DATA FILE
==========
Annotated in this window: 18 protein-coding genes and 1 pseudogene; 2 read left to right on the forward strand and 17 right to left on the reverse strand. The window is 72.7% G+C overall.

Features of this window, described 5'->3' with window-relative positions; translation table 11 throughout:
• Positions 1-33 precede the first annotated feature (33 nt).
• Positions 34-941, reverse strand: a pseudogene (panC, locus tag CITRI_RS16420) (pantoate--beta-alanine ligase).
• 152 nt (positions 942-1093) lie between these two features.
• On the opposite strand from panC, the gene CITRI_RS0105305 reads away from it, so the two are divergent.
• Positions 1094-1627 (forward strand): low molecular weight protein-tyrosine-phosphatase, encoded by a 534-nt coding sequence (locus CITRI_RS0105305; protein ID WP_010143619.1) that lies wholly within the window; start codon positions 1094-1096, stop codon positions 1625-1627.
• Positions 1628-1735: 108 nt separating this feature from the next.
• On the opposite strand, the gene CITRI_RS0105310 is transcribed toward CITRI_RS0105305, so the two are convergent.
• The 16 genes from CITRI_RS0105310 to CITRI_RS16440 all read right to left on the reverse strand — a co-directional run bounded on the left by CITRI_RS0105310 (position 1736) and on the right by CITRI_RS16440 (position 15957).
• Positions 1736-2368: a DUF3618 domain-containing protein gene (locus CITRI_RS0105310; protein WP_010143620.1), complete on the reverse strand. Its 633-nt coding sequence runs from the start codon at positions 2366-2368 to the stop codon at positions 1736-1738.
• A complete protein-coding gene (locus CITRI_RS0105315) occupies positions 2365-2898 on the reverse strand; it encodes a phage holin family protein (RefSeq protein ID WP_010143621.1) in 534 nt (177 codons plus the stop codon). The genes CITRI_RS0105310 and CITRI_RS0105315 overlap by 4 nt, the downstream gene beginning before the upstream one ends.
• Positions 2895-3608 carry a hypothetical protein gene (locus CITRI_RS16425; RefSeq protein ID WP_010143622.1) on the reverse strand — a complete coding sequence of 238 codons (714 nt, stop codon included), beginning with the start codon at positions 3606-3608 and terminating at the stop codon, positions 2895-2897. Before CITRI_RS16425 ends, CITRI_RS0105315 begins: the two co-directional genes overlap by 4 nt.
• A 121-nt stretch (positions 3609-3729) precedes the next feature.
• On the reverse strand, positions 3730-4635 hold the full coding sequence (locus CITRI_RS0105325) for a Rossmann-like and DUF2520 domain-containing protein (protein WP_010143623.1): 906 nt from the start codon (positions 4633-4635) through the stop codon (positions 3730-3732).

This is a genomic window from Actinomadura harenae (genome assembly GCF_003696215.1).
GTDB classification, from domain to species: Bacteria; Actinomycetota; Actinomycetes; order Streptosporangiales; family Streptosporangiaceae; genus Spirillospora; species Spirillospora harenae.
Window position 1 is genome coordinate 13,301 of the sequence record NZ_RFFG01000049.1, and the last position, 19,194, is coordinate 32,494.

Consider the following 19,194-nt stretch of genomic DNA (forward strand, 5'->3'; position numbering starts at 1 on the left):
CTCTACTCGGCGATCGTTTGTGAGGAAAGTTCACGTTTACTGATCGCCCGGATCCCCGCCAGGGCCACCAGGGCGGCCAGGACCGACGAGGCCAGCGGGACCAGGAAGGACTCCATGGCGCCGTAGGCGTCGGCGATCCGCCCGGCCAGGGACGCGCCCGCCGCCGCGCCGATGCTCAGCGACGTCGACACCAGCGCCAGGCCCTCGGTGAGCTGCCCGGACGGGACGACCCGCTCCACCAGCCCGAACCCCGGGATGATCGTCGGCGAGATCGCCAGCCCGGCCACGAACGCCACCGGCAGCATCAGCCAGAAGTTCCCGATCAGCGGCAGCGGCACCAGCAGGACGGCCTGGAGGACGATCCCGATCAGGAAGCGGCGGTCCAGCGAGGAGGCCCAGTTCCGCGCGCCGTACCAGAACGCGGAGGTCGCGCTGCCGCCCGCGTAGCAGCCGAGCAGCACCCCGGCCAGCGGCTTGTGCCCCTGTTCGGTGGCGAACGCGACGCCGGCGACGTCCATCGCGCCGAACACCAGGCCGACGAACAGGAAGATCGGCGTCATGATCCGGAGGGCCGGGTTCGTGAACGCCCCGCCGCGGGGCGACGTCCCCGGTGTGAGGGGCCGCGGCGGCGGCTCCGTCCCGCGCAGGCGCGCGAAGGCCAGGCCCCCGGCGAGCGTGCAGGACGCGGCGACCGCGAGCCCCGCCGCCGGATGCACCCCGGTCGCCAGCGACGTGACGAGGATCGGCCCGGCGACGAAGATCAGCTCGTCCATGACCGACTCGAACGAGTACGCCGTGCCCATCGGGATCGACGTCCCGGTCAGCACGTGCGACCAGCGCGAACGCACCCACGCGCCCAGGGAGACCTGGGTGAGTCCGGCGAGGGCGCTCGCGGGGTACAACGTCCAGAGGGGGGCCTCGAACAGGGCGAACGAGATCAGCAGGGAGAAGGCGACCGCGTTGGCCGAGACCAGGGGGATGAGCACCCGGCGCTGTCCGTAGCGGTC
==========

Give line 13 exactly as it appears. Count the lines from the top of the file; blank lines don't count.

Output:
• Positions 2895-3608 carry a hypothetical protein gene (locus CITRI_RS16425; RefSeq protein ID WP_010143622.1) on the reverse strand — a complete coding sequence of 238 codons (714 nt, stop codon included), beginning with the start codon at positions 3606-3608 and terminating at the stop codon, positions 2895-2897. Before CITRI_RS16425 ends, CITRI_RS0105315 begins: the two co-directional genes overlap by 4 nt.